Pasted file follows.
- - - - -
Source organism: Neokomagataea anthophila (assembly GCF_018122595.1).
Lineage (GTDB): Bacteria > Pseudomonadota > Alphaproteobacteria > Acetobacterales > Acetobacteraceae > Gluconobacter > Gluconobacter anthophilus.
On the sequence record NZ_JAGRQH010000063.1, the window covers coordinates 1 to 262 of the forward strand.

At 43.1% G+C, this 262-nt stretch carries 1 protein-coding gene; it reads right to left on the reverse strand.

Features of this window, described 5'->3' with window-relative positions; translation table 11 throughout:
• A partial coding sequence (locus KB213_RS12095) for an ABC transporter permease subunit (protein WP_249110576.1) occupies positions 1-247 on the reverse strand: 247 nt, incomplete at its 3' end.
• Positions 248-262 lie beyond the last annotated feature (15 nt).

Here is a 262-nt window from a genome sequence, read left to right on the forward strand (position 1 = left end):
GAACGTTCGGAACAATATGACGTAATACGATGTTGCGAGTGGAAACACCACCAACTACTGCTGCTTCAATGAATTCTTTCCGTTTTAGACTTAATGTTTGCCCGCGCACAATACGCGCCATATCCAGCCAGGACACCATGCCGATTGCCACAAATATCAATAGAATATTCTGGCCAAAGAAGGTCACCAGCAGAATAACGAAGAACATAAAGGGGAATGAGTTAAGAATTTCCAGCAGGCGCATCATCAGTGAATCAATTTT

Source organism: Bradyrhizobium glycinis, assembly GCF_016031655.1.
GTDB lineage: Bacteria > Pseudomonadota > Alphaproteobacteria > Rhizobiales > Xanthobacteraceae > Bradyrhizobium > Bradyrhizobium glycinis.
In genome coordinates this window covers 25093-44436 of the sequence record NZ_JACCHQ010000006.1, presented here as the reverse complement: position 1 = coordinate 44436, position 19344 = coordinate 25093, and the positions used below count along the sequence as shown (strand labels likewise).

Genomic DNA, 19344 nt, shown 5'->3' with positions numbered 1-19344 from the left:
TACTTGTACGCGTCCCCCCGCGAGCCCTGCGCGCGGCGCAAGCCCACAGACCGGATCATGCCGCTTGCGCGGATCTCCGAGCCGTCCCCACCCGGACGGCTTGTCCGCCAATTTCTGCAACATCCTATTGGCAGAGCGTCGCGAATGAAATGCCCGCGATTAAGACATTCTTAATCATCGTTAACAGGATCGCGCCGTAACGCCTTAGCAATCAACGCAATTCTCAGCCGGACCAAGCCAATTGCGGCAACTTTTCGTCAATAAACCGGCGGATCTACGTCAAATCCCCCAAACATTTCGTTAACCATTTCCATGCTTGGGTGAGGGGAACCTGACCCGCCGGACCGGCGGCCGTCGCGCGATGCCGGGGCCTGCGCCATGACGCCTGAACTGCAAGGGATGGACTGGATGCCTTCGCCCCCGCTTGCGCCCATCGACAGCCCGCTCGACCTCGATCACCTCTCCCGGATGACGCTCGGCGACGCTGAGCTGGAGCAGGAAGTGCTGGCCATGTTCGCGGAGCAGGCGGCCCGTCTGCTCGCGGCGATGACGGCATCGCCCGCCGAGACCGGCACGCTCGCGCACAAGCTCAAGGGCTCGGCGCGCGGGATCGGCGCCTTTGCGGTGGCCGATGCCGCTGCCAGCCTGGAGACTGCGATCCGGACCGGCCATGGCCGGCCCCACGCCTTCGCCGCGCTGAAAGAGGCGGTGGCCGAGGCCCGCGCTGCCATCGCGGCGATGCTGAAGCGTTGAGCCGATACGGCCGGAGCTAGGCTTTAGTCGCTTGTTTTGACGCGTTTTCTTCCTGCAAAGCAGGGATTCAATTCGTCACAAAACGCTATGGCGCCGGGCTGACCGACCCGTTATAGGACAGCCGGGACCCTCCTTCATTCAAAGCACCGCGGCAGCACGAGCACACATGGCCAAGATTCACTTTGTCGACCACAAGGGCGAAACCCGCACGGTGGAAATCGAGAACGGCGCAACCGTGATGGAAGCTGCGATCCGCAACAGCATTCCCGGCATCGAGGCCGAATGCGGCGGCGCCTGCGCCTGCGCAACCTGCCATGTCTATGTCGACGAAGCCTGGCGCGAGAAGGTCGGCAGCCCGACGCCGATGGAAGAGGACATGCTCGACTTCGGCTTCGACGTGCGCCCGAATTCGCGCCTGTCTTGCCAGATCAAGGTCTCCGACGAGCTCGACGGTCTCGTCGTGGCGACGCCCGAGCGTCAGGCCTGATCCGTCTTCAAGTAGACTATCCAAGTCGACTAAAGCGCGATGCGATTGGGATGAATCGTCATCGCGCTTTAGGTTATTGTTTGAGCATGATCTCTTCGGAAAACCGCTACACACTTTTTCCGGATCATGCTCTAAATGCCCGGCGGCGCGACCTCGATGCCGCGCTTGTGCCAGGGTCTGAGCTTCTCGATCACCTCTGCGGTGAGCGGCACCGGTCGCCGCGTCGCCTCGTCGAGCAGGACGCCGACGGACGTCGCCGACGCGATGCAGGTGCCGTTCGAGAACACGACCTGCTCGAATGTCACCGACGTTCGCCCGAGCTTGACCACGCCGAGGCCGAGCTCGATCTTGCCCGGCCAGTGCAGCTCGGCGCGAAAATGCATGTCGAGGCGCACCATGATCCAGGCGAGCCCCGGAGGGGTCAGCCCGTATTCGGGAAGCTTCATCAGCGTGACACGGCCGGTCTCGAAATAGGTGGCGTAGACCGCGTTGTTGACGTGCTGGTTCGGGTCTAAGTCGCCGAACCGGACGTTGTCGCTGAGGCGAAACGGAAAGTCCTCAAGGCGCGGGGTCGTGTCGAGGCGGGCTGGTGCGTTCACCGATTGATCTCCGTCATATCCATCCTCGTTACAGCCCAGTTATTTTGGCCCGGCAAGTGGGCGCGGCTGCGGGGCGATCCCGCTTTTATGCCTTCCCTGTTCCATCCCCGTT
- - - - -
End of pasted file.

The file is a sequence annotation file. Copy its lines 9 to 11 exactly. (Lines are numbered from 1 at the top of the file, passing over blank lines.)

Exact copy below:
GAACGTTCGGAACAATATGACGTAATACGATGTTGCGAGTGGAAACACCACCAACTACTGCTGCTTCAATGAATTCTTTCCGTTTTAGACTTAATGTTTGCCCGCGCACAATACGCGCCATATCCAGCCAGGACACCATGCCGATTGCCACAAATATCAATAGAATATTCTGGCCAAAGAAGGTCACCAGCAGAATAACGAAGAACATAAAGGGGAATGAGTTAAGAATTTCCAGCAGGCGCATCATCAGTGAATCAATTTT

Source organism: Bradyrhizobium glycinis, assembly GCF_016031655.1.
GTDB lineage: Bacteria > Pseudomonadota > Alphaproteobacteria > Rhizobiales > Xanthobacteraceae > Bradyrhizobium > Bradyrhizobium glycinis.